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The Taylor Swift And Scooter Braun Feud, Explained

Taylor Swift may have made peace with Katy Perry (over fries and a cheeseburger), but she’s traded one feud for another. This time, Swift wrote a long post on Tumblr, explaining that her music has been acquired by Scooter Braun, a music industry tycoon who manages some of the most famous pop artists working today. Swift writes that losing ownership of her music to Braun “worst case scenario,” and describes incidences of “manipulative bullying.”

But who is Scooter Braun? And why is Taylor Swift angry at him?

Braun is a huge player in the music industry. Justin Bieber, Ariana Grande, Kanye West, Demi Lovato, and Carly Rae Jepsen are among Braun’s client roster; Braun is credited with discovering Bieber when he was 12 years old. In addition to managing artists, Braun also owns Ithaca Ventures to back his other business deals. Ithaca has obtained Big Machine Records — and, in doing so, the entire back catalogue of Swift’s music. 

It’s clear that Swift and Braun had their disagreements prior to the sale. She explains that Braun  “got his two clients”, Bieber and West, to bully her online after Kim Kardashian West leaked a recording of Swift apparently agreeing to lyrics in West’s song “Famous.” Swift posted a screenshot of Bieber’s Instagram post that shows Braun and West FaceTiming with Bieber, accompanied by the caption “Taylor swift what up.” Bieber has since deleted the post, and apologized to Swift in a meandering caption that isn’t quite an apology. “I would like to apologize for posting that hurtful instagram post,” he wrote, before defending Braun and insisting that he “loves” her.


Several artists have come to Swift’s defense, including Sky Ferreira, Iggy Azelea, Alessia Cara, and Swift’s longtime producer Jack Antonoff. Singer Todrick Hall, who was previously managed by Braun (and is also a friend of Swift’s), called him an “evil person” and alleged that he may be homophobic.

Singer Halsey also voiced her support. She wrote that Swift “deserves to own the painstaking labor of her heart.”


Danielle Haim, another friend of Swift’s, called for Swift to be allowed to purchase back her masters.

Still, there are two sides to every story. Braun has not responded publicly to Swift, and we’ve reached out for comment. Meanwhile, Demi Lovato affirmed that she stands by Braun, and does not believe that he is homophobic on a post on her Instagram stories.

Braun’s wife, Yael Cohen, blasted Swift in an Instagram post, writing that her “husband is anything but a bully,” and alleges that Swift knew of Big Machine’s sale to Ithaca in advance and declined to obtain her masters. To be clear, in her original post, Swift acknowledged that she knew Big Machine would sell her masters, and declined a deal to “earn” them back by staying on the label.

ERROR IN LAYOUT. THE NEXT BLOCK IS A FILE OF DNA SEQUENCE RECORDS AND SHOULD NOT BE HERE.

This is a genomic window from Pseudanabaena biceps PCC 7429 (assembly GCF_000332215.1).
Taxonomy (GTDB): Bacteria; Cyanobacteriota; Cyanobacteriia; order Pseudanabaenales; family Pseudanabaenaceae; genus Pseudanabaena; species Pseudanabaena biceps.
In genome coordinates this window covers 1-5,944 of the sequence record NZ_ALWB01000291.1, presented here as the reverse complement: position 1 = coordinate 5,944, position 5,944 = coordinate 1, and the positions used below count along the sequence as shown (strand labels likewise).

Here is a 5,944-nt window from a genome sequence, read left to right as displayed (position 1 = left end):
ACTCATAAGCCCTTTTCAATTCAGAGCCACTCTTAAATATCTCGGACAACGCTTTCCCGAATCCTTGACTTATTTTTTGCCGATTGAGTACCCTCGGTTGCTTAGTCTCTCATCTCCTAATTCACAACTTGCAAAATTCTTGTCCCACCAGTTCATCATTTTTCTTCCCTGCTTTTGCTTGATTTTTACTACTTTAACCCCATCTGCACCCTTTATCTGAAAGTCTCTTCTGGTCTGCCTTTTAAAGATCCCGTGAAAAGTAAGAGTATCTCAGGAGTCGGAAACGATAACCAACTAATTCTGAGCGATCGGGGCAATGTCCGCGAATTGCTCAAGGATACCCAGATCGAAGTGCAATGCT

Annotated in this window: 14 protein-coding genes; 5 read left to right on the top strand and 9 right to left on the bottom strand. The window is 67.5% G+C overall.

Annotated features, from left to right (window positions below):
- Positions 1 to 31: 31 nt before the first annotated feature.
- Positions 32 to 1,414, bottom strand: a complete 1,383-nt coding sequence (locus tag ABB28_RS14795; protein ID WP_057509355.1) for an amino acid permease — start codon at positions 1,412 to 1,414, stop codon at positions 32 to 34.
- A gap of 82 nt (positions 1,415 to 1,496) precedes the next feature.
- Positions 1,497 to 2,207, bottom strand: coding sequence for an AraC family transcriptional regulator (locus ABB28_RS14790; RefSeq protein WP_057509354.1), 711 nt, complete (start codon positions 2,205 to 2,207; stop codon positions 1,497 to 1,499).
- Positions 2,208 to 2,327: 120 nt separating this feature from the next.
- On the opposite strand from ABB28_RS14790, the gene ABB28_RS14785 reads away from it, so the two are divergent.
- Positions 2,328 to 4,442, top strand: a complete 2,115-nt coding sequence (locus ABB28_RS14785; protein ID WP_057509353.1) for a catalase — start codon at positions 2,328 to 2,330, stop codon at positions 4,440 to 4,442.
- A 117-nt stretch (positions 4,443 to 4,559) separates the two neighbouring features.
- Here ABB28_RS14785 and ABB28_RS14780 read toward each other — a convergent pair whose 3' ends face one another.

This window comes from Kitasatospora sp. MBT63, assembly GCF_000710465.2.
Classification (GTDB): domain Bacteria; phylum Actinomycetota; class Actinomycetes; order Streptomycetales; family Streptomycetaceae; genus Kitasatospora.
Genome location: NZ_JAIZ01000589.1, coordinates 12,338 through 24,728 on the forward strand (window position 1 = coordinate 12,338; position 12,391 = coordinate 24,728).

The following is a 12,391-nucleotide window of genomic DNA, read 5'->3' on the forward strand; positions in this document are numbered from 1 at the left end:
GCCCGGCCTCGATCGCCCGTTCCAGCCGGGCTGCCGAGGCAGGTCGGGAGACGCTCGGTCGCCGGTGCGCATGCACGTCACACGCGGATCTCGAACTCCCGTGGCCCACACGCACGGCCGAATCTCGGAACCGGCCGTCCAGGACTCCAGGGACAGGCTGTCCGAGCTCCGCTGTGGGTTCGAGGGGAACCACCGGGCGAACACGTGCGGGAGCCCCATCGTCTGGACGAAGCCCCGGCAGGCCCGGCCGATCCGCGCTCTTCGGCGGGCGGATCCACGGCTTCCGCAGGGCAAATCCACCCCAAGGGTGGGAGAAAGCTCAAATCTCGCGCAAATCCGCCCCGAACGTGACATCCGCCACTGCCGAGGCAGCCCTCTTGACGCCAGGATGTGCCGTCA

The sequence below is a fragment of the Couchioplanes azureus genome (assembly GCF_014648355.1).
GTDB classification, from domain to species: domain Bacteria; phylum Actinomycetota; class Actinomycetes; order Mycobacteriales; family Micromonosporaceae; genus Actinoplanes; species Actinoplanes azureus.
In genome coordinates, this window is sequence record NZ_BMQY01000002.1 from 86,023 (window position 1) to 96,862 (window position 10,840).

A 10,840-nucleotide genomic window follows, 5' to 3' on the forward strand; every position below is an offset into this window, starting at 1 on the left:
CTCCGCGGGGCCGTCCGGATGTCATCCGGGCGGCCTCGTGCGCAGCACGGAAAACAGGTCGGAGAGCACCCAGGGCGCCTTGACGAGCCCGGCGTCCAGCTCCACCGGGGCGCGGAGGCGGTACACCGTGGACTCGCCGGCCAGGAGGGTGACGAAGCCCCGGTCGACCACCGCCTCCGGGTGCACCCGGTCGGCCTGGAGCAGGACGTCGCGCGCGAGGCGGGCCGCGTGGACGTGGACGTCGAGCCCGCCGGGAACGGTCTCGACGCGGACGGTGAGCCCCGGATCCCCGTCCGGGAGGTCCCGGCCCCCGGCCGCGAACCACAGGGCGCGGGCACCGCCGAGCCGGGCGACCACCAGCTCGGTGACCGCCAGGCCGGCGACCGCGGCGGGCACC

Scott Borchetta, who owns Big Machine, also shared his perspective. In a lengthy statement, he writes that “Taylor had every chance in the world to own not just her master recordings, but every video, photograph, everything associated to her career. She chose to leave.” Of Braun, Borchetta said that he “was never anything but positive about Taylor.”

Swift has worked with Big Machine since her debut record, Taylor Swift, was released in 2006. Her 2017 album, reputation, was her last release on the label before she moved to Universal Music Group. Like many artists, her masters were owned by her record label, and subject to acquisition by anyone who coughed up the money. Once Swift left Big Machine, the label decided to sell their company’s assets to Ithaca.

She explains how she tried to retain ownership over her masters. “For years I asked, pleaded for a chance to own my work,” Swift wrote on her Tumblr post. “Instead I was given an opportunity to sign back up to Big Machine Records and ‘earn’ one album back at a time, one for every new one I turned in.” Clearly, this was a deal that Swift did not feel was fair, and says she made the “excruciating choice to leave behind my past. Music I wrote on my bedroom floor and videos I dreamed up and paid for from the money I earned playing in bars, then clubs, then arenas, then stadiums.” We’ve reached out to Taylor Swift for comment.

This is a developing story.